In fact, none of the things I mentioned above rise to the level of "cruel," or "degrading," or even "inhumane" treatment.

As one attorney said, the case made by the attorney's opposed to "torture" in the U.S. would consider a sniper who shot a target in the neck and let him bleed to death guilty of "torture," while one who shot his target in the head or in the heart not guilty!

Anyone (American citizen, or not) even suspected of supporting or having ties to international terorrism should be vigorously interrogated and detained until the issues surrounding them are resolved.

Terrorism is NOT a criminal act.

Terrorism is an act of unconventional warfare, and that is why the U.S. is now prosecuting it as such.

James Fox, the former head of the FBI's NY Bureau acknowledged that the "U.S. criminal justice system is inadequate to deal with the problem of state sponsored terrorism."

actions designed to inflict permanent harm and disability on a suspect.

No. Your definition of torture (and Bush's) is laughable. There are multiple forms of torture, including old-time beatings, that do not leave permanent disability. Anyway, you conveniently avoided waterboarding that is a crystal-clear form of torture endorsed by the administration and approved by the republican senate. Follow the links I posted above, and you will find pictures of that type of torture. If you dont think that qualifies for torture...what can I say...

Brownshirt JMK is first to applaud the suspension of 230 years of American civil liberties.

I wonder if Clinton was deciding who was a "terrorist" and able to make them disappear forever if he would be so happy. Remember, this law will afford Hillary Clinton the same power if she is elected. She will decide, secretly, who is a terrorist and they will disappear and be tortured.

No oversight, no judge, no trial, no defense -- the most criminal piece of legislation ever passed in the history of this country, bar none. Worse than Japanese internment BY FAR.

"Torture" is indeed the infliction of permanent harm or disablity upon a person, BW. That is the best, or most accurate/efficient definition.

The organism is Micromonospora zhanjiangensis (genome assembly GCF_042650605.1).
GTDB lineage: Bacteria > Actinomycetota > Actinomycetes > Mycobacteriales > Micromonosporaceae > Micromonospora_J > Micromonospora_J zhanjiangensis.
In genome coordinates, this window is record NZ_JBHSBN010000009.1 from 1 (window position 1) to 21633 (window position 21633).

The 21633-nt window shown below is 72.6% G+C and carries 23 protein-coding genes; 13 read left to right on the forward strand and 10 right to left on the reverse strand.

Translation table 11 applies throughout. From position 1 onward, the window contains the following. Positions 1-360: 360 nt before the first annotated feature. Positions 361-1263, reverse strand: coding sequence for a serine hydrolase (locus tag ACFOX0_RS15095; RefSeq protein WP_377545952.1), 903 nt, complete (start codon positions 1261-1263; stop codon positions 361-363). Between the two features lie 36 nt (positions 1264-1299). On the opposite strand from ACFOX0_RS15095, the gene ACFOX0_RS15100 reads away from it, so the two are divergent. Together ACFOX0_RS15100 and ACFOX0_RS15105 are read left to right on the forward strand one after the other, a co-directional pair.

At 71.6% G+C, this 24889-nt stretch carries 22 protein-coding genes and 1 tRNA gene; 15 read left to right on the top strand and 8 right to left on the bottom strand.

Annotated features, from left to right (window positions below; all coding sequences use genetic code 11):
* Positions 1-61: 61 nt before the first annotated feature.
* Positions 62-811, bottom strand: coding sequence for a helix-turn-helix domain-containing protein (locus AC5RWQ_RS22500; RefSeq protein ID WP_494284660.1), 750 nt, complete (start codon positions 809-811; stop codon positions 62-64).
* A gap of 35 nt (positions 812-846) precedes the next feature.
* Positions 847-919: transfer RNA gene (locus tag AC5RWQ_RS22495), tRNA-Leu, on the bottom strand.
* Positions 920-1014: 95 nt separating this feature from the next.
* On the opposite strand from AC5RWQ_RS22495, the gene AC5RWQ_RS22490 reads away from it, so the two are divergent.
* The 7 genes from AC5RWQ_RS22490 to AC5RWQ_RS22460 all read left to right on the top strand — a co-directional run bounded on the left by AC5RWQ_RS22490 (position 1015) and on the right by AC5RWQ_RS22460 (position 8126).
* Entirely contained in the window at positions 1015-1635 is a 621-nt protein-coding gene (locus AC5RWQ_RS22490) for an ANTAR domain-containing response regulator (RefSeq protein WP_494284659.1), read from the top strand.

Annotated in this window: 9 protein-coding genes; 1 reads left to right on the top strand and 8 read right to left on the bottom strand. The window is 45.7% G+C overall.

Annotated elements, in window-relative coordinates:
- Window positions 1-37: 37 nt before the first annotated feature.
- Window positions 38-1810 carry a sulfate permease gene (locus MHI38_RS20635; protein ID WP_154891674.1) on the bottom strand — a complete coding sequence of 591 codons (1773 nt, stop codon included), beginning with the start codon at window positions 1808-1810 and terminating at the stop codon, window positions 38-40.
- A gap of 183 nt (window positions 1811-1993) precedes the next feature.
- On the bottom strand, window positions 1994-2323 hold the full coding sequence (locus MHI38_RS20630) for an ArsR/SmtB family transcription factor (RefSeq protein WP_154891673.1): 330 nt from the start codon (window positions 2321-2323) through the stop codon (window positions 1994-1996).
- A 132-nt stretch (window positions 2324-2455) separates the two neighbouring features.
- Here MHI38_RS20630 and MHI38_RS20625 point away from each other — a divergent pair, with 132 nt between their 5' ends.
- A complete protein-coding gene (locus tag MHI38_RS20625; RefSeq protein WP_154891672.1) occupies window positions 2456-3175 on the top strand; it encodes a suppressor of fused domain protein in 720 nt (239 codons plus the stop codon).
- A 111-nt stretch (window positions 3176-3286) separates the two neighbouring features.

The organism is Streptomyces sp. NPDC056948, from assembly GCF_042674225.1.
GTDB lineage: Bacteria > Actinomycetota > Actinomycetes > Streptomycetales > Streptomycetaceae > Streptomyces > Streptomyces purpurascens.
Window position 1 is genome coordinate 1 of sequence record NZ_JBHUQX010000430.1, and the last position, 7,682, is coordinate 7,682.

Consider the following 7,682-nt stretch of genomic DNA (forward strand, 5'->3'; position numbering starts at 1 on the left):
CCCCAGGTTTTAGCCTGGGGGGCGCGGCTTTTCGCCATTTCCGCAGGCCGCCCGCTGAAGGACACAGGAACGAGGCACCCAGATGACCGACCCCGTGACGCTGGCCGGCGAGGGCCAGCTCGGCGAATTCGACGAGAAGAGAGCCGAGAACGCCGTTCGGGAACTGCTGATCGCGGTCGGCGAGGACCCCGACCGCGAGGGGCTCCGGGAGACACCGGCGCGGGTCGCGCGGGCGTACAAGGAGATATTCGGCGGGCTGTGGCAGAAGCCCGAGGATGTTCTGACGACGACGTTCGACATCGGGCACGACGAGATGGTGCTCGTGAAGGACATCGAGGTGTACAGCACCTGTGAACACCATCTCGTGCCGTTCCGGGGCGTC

Police Departments still, on occasion, "tune suspects up," that is take them somewhere where the suspect has "an accident" (a/k/a a beating) - blamed on a fall down a flight of stairs, or some such unfortunate happenstance.

A guy I used to work with in the Bronx as a fireman, had been a cop and used to laugh about how they "interrogated" the most serious suspects, those who'd shot at cops, molested children, etc. - taping two telephone books on either side of the guy's head and slamming it with a baseball bat.

No skull fractures, no blood, but the same concussive force.

As he said, "Worked every time."

That's not to say such techniques are "great," but they are often necessary in extracting information from hardened criminals.

Police work and soldiering are not fields for the squeamish, so in turn the squeamish, shouldn't cover, or even investigate such fields either, as they don't have the requisitre experience to understand why some very ugly techniques can often be necessary.

Poor Barely thinks these Presidential powers are "new."

They're NOT.

In 1995, in the wake of the Murrah Building bombing, Clinton authorized one of the few peace-time military actions within the borders of the U.S. (You can look it up)

An act supposedly forbidden under the Posse Commitatus Act.

He ordered the Army Intelligence to use dozens of its Arabic translators to decipher hours of telephone calls made by suspected Mideastern terror suspects (calls in which both sides were made within the U.S.) which were intercepted by the FBI & NSA.

Thankfully the U.S. government has been doing these kinds of clandestine operations within our own borders for quite some time.

If you are right JMK, then why did the legislation include amnesty for the Bush Administration and their war crimes?

The techniques you describe are felonies. Excuse me, they were felonies, I'm not so sure anymore. Your friend is a criminal, and belongs in prison right next to the child molester.

If Clinton violated the Constitution then he should have been impeached, removed, put on trial, and punished.

Why did Bush need a new law? Why did the Supreme Court, even with conservative stacking, find him outside of international law?